My son happily proclaimed his afternoon swimming with sea lions as absolutely the best thing he’d done - ever - but the sight of manta rays leaping out of the surf and the afternoons spent pottering at the shore’s edge, looking for shells and coral and trailing puffer fish and lazy pelicans, all ran a close second.

Whilst the children on our special family expedition relished the freedom of living in swimsuits from morning to night, running barefoot, exploring at will, parents also visibly relaxed into the slower pace of life, and never more so than at the end of the day, sipping a cocktail and watching the sun slowly dip beyond the horizon to reveal yet another star-studded sky.

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Real Latin America Experts

  • Carrie Gallagher
    Carrie Gallagher - Travel Consultant

    A former JLA tour leader, Carrie brings a wealth of on-the-ground experience to our London-based Escorted Groups team.

  • Paul Winrow Giffen
    Paul Winrow-Giffin - Travel Consultant

    After graduating in Computer Science, Paul spent seven months travelling from Colombia to Argentina and came home hooked on Latin America.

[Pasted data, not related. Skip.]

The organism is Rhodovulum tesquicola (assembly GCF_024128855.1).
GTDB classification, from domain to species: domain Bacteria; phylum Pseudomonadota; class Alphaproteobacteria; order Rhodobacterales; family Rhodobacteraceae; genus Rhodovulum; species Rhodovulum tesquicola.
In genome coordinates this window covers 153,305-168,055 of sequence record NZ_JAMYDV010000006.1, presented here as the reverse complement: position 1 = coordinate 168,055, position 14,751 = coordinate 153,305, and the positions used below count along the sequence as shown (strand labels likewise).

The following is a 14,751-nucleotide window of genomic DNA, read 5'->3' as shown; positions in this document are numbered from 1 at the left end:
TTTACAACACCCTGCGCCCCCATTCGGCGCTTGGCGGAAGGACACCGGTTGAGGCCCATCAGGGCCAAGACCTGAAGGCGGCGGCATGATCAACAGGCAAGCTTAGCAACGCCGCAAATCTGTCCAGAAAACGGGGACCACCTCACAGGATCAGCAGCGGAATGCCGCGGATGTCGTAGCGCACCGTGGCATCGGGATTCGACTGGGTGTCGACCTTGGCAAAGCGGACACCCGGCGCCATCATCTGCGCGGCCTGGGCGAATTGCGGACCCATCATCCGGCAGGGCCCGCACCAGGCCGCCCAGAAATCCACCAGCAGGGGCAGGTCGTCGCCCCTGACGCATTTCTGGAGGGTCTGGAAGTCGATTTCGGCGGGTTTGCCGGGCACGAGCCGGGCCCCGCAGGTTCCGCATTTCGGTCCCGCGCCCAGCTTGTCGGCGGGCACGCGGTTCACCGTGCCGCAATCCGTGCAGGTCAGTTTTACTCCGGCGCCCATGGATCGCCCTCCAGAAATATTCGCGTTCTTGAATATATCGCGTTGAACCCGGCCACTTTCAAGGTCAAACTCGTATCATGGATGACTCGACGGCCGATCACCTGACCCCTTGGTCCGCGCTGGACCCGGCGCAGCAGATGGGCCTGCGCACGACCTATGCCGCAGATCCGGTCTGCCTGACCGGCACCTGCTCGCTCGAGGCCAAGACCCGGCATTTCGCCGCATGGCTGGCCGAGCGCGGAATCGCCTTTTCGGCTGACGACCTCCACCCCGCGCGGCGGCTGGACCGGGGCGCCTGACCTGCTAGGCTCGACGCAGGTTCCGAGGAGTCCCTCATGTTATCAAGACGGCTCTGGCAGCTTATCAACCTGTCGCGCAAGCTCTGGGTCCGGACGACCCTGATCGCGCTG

• Kathryn Rhodes
    Kathryn Rhodes - Travel Consultant

    Kathryn backpacked across Argentina, Chile, Bolivia and Peru before joining us. She has a degree in Philosophy and French and is a keen netball player.

  • Hannah Waterhouse
    Hannah Waterhouse - Travel Consultant

    Hannah had an early introduction to Latin America when her family moved to Ecuador and she returned to study in Buenos Aires for a year before backpacking across the continent.

  • Sophie Barber
    Sophie Barber - Travel Consultant

    Sophie lived in Chile before joining us and has travelled extensively across Latin America, from Mexico to the furthest tip of Patagonia.

  • Ben Line
    Ben Line - Travel Consultant

    Ben fell in love with Latin America on a six month backpacking trip from Colombia to Mexico in 1995. Since then he has explored most of South America, including living in Peru for a year. He is now Manager of the Tailor-made Department.